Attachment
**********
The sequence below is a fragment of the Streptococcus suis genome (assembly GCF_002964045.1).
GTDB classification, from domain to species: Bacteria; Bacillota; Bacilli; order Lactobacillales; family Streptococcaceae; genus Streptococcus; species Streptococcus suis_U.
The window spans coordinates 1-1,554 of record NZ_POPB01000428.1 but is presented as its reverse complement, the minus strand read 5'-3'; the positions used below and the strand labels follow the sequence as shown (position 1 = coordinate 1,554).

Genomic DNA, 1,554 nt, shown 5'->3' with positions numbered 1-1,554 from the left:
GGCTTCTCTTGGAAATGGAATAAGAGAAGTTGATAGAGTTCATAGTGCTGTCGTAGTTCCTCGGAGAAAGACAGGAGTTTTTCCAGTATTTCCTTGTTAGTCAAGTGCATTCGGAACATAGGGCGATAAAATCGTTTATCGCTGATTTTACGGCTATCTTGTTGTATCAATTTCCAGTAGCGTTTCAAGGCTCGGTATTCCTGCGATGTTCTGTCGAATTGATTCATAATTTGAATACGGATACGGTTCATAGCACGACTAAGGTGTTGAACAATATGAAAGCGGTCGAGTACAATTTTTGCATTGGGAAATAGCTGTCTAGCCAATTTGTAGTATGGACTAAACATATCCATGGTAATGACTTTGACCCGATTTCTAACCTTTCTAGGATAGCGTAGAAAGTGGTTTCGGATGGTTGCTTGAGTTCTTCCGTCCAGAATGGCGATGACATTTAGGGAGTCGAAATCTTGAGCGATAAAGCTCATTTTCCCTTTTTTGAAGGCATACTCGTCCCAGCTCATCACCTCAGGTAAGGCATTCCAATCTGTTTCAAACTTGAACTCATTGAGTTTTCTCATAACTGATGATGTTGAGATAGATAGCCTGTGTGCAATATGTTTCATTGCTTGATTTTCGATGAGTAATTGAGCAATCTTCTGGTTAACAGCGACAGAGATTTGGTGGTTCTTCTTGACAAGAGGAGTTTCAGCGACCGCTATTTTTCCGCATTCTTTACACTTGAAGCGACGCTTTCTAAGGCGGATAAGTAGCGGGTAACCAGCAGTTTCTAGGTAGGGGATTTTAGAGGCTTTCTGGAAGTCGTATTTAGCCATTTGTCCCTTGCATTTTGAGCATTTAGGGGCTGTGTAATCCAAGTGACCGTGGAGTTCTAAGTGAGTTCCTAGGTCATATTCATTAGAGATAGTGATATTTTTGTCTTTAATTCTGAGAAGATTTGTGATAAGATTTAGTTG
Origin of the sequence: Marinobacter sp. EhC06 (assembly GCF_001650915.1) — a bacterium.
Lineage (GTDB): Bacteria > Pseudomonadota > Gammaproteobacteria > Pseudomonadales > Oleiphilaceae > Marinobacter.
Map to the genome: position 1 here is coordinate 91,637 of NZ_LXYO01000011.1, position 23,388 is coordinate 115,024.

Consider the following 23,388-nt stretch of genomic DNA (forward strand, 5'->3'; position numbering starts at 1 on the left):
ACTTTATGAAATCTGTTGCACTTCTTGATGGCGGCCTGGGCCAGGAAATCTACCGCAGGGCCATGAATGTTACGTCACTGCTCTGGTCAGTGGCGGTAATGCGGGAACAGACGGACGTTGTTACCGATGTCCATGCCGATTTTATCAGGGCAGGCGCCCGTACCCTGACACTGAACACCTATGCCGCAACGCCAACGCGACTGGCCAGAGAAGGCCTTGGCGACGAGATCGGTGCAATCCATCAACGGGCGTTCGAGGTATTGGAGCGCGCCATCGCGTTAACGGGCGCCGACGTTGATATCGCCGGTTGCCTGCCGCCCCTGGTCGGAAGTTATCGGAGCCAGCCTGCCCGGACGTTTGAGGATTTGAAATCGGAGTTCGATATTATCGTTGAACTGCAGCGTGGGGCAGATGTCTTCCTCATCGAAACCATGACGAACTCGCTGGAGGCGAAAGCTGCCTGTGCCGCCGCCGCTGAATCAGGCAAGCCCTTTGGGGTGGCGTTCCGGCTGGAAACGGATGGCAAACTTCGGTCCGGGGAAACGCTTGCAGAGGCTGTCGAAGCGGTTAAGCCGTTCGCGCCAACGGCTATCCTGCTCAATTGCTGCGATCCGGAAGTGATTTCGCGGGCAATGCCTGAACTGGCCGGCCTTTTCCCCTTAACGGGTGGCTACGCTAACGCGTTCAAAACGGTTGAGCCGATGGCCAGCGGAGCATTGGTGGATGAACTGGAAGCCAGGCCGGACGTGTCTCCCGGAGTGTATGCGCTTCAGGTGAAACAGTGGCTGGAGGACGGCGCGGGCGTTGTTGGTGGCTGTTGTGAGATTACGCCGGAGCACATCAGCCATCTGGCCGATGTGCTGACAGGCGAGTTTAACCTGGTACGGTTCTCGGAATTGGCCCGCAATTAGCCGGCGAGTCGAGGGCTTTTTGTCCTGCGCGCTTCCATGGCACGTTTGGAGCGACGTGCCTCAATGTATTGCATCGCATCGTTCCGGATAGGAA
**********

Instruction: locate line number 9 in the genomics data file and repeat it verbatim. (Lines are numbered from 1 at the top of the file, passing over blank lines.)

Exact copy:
Consider the following 23,388-nt stretch of genomic DNA (forward strand, 5'->3'; position numbering starts at 1 on the left):